A Guide Dogs for the Blind yellow lab named O’Neil wears a harness at the center’s campus in San Rafael, Calif. on Tuesday, June 11, 2013. (Alan Dep/Marin Independent Journal)

A bit of Positivity for the weekend

Rock Center   |  Fashion photog devotes life to the disabled

POSITIVE EXPOSURE, an arts, education and advocacy organization, utilizes the visual arts to celebrate the richness of human diversity and to expand and challenge conventional standards of beauty.

I am continuously in awe of what Rick Guidotti and the Positive Exposure project are able to accomplish through his vision and connections. It’s not that hard of a concept to realize – that all people are beautiful – but it gets lost in our current social and media environment.

That he is able to actualize this, and spread the message that so many of us already know, is wonderful. I always am happy when his projects get profiled, and more people are able to learn about what he is doing. I hope everyone in the disability/difference community someday has the opportunity to watch him at work. It is spectacular.

Keeping on the positive bandwagon here, had a great riding lesson on Cowboy today – we rode bareback, actually so much harder than with a saddle but a lot of fun! Cassius got to hang out at home in his crate while I rode, which I have to say he doesn’t object to at all! He was happy to see me, of course, when I returned… but he’s back in the crate for some serious napping right now. I think anything that involves a human giving you praise and a soft bed to nap on is perfect by his standards.

Want people to talk to you? Get a dog!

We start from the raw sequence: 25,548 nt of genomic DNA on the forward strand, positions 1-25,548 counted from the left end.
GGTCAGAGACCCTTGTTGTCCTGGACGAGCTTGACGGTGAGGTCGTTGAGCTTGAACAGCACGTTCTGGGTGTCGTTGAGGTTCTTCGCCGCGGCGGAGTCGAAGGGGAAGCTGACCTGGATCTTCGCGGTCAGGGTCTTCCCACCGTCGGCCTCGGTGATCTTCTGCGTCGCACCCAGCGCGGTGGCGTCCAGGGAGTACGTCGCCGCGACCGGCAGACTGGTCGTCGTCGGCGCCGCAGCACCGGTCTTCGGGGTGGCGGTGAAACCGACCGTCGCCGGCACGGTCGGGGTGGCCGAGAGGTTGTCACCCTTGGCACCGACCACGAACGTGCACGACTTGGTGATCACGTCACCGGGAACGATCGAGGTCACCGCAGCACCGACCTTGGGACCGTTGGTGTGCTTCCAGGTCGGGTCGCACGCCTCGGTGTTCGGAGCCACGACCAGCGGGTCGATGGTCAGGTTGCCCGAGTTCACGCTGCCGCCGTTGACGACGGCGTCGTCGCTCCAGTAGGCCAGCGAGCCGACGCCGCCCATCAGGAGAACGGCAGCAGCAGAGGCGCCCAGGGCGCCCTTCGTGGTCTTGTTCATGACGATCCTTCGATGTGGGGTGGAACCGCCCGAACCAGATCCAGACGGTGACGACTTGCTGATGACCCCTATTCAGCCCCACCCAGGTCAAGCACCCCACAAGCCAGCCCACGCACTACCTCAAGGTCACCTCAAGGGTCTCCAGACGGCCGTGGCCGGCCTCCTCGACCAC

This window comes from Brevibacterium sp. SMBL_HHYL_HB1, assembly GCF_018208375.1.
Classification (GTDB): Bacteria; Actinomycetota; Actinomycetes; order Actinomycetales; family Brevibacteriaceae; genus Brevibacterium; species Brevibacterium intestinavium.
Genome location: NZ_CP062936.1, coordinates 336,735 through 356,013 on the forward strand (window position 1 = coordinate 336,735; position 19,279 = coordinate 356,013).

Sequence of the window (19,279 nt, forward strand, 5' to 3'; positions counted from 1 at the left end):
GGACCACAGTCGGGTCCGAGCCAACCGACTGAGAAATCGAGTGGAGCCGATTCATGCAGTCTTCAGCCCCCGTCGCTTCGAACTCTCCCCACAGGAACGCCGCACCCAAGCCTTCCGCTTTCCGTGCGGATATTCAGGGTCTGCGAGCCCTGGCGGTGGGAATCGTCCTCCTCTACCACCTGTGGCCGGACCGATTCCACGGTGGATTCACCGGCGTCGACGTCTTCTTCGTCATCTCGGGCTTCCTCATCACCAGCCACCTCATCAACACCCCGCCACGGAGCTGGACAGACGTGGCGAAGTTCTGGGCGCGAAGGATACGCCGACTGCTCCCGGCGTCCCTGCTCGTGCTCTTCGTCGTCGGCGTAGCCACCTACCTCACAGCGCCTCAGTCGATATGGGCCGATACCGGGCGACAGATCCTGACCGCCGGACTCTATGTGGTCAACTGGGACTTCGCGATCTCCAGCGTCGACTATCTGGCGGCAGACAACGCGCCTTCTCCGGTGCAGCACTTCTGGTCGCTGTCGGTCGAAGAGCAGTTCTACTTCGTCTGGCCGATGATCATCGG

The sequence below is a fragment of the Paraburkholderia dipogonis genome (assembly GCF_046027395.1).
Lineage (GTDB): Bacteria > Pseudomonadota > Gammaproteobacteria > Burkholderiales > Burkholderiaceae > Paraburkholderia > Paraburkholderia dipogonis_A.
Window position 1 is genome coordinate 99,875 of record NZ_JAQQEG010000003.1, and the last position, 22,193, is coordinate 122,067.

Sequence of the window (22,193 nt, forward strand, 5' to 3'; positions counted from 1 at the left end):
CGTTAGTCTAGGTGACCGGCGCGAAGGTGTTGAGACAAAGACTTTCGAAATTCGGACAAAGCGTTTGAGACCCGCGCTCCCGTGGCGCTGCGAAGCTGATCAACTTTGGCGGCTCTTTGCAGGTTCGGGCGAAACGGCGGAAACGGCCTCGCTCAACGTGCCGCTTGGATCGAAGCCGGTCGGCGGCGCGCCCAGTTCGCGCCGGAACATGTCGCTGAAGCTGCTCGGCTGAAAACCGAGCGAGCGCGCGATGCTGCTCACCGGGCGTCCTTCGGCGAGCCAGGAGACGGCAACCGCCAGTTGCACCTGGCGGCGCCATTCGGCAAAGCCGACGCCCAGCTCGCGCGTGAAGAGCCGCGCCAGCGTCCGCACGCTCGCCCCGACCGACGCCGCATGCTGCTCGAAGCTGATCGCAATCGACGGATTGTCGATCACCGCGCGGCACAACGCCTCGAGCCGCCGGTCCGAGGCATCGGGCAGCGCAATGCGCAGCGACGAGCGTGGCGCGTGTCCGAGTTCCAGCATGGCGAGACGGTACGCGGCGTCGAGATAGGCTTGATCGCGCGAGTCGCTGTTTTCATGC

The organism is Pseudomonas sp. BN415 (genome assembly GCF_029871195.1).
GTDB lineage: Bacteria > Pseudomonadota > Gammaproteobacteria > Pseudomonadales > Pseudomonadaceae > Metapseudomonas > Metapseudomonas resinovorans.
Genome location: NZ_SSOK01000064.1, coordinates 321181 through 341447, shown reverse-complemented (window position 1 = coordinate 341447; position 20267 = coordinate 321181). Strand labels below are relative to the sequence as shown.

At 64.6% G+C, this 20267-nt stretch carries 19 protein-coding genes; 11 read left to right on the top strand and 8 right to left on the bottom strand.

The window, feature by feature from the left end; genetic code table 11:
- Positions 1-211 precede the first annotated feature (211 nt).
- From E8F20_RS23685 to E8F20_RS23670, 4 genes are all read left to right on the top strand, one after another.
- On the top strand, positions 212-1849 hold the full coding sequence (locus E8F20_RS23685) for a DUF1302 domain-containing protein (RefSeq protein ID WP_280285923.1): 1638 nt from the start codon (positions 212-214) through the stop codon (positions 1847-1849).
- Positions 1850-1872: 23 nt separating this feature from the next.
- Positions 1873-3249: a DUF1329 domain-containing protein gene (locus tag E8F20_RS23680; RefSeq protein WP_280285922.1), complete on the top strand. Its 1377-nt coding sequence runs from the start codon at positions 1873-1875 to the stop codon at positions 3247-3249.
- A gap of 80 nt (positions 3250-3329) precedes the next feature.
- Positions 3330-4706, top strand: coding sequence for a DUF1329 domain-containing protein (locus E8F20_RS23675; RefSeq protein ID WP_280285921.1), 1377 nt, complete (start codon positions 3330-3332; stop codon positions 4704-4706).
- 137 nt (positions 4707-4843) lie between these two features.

Okay, that is rather crass.

But seriously, it’s a curious phenomenon that I’ve observed in the almost two months I have had Cassius: animals provide a reason for people to say “hi”.  On morning walks, two people with dogs almost naturally greet each other without thinking about it.  None of the awkward “should I say something”-ness that often goes on between people in urban areas.

Sometimes people, even those without any noticeable differences, are just kind of awkward in public.  That whole wanting to be friendly but not sure if they should.  Add in disabilities or visible differences, and it gets even more problematic.

68 pounds of adorable yellow dog with a perpetually-wagging tail goes a long way to put them at ease.

It’s weird, because the act of having a service dog also definitively marks you as “different” – but I find that freeing, in some way. There’s no confusion, no intermediary between normal and not normal.  And I think that puts people at ease in a way.  It takes the burden off of them to figure out what’s going on.

So I won’t say that getting a dog is the key to any sort of isolation that people with disabilities experience (since dogs and humans are very different, and while dogs are great… they won’t replace human relationships!), but at least for me, I love how my dog makes me feel just a bit more connected to the people I encounter.